Hard lessons in livestock

Agriculture: An animal auction teaches children about farm economics and letting go.

August 13, 2004|By Sandy Alexander | Sandy Alexander,SUN STAFF

When Charlie Coles entered the show ring at the Howard County Fair for the annual 4-H livestock sale with his white goat, Snowflake, he couldn't muster a smile.

The 8-year-old's face was downcast as the auctioneer took bids from audience members and when he and Snowflake had their photograph taken with the winning bidder. Then the two jogged back to the barn, where Charlie sat alone for a while, thinking about saying goodbye.

"There is a lot of crying on sale night," said Charlie's sister Katie, 10, remembering her tears last year, when she sold a favorite lamb. "You don't want to see them go."

Most of the young people get used to parting with their animals, but at first it can be a hard lesson in farm economics.

After grooming the animals, driving them to the fairgrounds, entering them in several livestock shows and grooming them again, a year's worth of 4-H work culminates at the livestock auction. Animals are sold to the highest bidder and, the next day, are sent to meat processors.

For youngsters who choose to raise market animals - cattle, pigs, sheep and goats raised for their meat - the sale at the end "is part of the educational process," said Martin Hamilton, an educator with the Maryland Co- operative Extension who works with the 4-H program. "If you do the project, you are raising an animal that is moving into the food chain."

On Wednesday night, the show ring was decorated with ribbons and tinsel and echoed with the din of hundreds of chattering spectators, cheering supporters and the rapid-fire calling of the auctioneer. One by one, the youngsters brought their animals forward to be viewed and bought. This year, 35 steers, 102 swine, 86 lambs and 20 goats were sold.

Most bidders are there to support the 4-H program, offering generous bids in exchange for animals that were lovingly tended. Some buyers designate a meat processing company and will pick up their steaks, chops and other cuts in the next week or two. Others, who are more interested in community service, give the money to the 4-H member and then let the 4-H committee sell the animal to a commercial broker, with the proceeds going to a scholarship or other charity.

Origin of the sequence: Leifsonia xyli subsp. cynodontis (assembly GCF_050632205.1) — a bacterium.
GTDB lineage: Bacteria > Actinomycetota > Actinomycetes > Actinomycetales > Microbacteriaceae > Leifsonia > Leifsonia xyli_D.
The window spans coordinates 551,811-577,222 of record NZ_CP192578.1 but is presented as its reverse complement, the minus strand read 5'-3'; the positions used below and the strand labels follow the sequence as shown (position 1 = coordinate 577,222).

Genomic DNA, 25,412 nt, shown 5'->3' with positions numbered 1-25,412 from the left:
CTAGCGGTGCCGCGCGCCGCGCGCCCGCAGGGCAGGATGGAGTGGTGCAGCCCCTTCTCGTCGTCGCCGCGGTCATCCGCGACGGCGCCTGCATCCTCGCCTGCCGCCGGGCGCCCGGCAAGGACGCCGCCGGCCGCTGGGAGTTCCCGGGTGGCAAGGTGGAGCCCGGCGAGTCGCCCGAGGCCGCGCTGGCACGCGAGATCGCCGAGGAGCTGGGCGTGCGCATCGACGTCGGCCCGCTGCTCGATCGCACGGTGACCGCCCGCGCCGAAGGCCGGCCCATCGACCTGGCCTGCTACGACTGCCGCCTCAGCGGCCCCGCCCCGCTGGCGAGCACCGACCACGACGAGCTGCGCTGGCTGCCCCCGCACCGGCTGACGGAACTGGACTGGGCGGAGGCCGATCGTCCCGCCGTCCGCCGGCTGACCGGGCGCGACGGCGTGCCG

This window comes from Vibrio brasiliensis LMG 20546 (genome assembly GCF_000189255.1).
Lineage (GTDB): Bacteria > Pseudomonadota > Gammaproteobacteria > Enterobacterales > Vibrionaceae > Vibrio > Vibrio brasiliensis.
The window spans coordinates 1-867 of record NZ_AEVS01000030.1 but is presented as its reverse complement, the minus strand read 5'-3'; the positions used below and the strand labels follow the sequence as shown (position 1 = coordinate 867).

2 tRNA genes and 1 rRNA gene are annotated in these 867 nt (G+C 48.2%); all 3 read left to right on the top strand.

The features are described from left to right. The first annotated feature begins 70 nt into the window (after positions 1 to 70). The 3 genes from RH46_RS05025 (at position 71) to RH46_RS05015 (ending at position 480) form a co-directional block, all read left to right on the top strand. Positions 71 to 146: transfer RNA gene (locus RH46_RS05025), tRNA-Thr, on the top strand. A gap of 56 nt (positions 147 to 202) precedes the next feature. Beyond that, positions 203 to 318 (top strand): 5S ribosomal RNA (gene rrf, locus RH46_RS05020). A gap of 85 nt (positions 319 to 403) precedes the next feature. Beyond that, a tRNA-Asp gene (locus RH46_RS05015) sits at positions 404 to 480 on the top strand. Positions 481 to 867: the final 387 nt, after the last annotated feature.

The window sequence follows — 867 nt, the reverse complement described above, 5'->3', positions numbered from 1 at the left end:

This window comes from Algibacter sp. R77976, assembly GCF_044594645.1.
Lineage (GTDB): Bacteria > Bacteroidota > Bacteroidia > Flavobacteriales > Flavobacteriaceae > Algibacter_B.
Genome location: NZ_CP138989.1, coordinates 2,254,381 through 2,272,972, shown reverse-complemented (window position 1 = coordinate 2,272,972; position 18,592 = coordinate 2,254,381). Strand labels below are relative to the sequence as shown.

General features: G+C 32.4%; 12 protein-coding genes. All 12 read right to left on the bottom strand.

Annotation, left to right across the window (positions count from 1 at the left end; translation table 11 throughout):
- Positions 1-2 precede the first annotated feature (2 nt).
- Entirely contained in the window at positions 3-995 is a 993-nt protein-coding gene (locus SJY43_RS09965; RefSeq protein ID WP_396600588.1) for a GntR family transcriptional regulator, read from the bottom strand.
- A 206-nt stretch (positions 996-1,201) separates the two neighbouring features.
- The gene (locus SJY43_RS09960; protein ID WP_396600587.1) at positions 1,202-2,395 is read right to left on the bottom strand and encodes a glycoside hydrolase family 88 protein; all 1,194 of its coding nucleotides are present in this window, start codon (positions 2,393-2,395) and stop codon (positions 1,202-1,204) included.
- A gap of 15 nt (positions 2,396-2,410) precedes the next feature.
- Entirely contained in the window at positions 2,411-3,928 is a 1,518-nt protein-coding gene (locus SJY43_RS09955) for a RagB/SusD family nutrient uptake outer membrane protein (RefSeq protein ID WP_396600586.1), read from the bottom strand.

Farming business

In rapidly growing Howard County, where the suburbs are encroaching on what is left of the rural land, most 4-H participants will not become farmers. But families still embrace the program for teaching children responsibility, record-keeping and presentation skills, along with agriculture.

After buying an animal and tending it for months, many participants are eager to make some of their money back.

An animal that is likely to do well in competitions costs money up front, said Anna Marie Schlicht, 18, of Clarksville. And, there are costs for feed, equipment and show fees. "That adds up," she said.

Schlicht was disappointed to sell her 278-pound Reserve Grand Champion Swine (the second-highest award for the swine division) for $3.25 a pound. "It's the lowest I've ever had," she said. "That money was going to go to college."

For many of the youth, the sale adds another lesson to those learned about animal care and feeding: the importance of marketing.

Sellers try to cultivate relationships with buyers before the sale, sending out letters and requesting support from people in the community. Previous buyers are thanked with small gifts, signs above the animal pens and publicity in the fair book.

The youngsters even use last-minute touches - from pigs adorned with sparkles to steers with flowers tucked into their halters - to make a good impression and drive up the price.

A softer side

Still, most of the young people are attracted by the softer side of raising animals.

The Coles family took lambs, swine and one goat to the fair this year. Older sister Beth, 14, Katie and Charlie got the animals as babies, feeding the orphaned infant lambs four times a day with a bottle.

They cleaned the animals' stalls, fed them daily and most days put ropes on the lambs and goat, walking them down the long dirt driveway of their Lisbon farm and through a nearby housing development.

"I have fallen in love with the sheep project," Beth said. "I personally think they have more personality than pigs."

Fair week began before the gates opened, as the Coleses washed and groomed their animals. They took the livestock to the fairgrounds, set them up in pens and spent several afternoons leading - and sometimes pulling and cajoling - them through livestock shows.

After all that, it is hard not to be attached, said Mary Jeanne Coles. "They have worked with [the animals] so much that past week, it kind of brings it all home at the sale," she said.

After a while of feeling down, Charlie Coles' spirits improved when he joined the 4-H cheering section, where he rang a bell, held up a sign and chanted "higher, higher" at the bidders.

His sister Katie offered a positive spin for letting the animals go.

"You get to start all over again," she said. "And have more fun."

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